Seeking Whom He May Devour by Fred Vargas
Published by Vintage Books – Out Now
Returning to the next books in a series is always a bit nerve racking especially as Fred Vargas cleverly lead me up the garden path and then threw me off the edge of a cliff in her last one. It’s a hard trick to pull off once never mind twice.
Following a few years on from The Chalk Circle Man we catch up with Commissionaire Jean-Baptiste Adamsberg in Seeking Whom He May Devour as he’s drawn into investigating the death of the farmer Suzanne Rosselin at the hands, or should that be teeth, of a werewolf. Well that’s the opinion of a small group who are convinced that the attacks on sheep in the French mountains and her death hasn’t been caused by a wolf of unnatural size and strength that’s roaming the countryside but a human beast.
The strange thing for a detective novel is that for most part Adamsberg takes a back seat. He watches the strange and disturbing events from Paris, slowly, sifting and separating, and waiting. And even though the reader knows he’s going to get involved we’re not sure when or how.
Vargas makes the reader wait. Instead she focuses on building the characters and the relationships around Suzanne’s friend Camille as she is persuaded to join Suzanne’s son, Soliman and the farmer’s shepherd, Watchee, as they try to track down the beast.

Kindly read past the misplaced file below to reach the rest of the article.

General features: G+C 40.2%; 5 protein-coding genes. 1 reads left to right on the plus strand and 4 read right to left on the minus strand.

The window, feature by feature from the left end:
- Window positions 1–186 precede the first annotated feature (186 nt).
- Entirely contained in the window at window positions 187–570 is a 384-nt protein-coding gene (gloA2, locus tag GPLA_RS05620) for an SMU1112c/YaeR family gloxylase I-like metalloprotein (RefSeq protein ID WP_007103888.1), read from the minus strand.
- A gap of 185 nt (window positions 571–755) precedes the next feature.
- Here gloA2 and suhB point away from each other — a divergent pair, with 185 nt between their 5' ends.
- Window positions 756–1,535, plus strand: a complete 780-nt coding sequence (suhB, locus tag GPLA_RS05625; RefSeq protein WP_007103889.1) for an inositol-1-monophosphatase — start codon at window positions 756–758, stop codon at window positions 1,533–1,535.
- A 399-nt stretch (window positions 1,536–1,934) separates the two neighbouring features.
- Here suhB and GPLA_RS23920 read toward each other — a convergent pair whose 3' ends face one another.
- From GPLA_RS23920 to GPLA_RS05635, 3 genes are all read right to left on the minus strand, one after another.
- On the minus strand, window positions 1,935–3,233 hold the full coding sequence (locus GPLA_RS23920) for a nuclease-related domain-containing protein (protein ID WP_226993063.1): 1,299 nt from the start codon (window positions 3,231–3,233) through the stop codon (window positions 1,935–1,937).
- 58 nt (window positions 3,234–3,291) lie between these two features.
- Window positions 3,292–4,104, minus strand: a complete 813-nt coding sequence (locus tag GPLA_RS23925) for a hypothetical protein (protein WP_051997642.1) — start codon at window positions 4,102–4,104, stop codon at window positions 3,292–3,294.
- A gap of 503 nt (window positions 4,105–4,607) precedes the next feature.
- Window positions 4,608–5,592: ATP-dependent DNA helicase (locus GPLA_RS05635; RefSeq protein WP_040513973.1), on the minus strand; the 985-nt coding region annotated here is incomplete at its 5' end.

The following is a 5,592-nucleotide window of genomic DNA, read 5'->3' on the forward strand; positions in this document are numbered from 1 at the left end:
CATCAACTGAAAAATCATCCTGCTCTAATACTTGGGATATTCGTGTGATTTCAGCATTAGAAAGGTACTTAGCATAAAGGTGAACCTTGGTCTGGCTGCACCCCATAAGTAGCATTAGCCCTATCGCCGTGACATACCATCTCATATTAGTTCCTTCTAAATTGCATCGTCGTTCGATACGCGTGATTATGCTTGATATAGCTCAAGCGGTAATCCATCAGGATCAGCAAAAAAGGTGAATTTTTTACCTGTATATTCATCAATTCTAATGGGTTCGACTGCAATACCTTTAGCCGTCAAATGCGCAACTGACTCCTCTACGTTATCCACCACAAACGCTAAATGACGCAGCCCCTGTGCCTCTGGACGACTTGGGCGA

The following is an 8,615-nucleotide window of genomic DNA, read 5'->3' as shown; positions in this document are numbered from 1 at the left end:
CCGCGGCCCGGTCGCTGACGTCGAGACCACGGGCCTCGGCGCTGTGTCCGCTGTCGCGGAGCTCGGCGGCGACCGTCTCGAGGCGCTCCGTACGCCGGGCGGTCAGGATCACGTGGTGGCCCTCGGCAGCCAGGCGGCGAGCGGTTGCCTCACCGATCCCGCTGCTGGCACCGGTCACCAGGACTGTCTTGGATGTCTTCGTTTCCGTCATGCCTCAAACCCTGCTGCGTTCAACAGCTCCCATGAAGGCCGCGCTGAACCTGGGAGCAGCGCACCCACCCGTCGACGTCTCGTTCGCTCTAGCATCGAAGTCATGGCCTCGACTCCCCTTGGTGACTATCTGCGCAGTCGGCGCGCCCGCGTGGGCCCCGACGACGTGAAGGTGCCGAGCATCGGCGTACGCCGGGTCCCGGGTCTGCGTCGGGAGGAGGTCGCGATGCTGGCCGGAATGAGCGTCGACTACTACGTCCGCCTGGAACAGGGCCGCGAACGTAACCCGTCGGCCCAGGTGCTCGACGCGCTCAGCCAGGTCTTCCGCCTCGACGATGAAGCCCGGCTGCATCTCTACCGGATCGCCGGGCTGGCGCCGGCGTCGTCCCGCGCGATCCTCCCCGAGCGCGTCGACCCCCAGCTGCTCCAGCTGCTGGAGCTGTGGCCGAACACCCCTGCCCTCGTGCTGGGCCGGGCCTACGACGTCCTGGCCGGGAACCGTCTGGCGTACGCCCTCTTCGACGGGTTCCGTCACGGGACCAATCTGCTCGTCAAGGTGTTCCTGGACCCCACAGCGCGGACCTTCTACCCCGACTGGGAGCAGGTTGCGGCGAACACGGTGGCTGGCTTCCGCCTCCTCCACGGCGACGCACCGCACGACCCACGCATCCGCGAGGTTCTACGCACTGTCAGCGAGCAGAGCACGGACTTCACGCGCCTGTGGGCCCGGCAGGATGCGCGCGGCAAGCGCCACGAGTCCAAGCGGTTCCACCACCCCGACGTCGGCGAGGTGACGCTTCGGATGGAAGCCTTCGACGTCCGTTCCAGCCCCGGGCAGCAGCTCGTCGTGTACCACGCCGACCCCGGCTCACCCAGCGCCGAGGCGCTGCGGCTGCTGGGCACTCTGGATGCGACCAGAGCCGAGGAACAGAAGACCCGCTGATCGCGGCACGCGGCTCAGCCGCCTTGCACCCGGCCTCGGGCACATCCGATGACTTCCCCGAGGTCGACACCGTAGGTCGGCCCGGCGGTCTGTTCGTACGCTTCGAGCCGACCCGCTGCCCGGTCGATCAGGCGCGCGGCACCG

One of the main strengths in Seeking Whom He May Devour is the focus on developing characters. Camille is fascinating not only from knowing a part of her history from reading The Chalk Circle Man but the way she uses a DIY catalogue, her relationship with the documentary maker Johnstone and how Adamsberg complicates all this.
I enjoyed the pace that Vargas sets. She introduces Adamsberg into the main thread when he really has is own problems and getting involved in this case that isn’t his going to complicate his life even more.
When the revelation of whether it’s a man or werewolf or wolf is revealed I for one again fell off the cliff. Now this sounds like Vargas is out to trick the reader and manipulate them. I don’t think she is. There are no dirty tricks here. She does keep you guessing and lulls you into the lives of the main case that you don’t see what else could be happening.
I need to read Have Mercy On Us All now. She’s that good.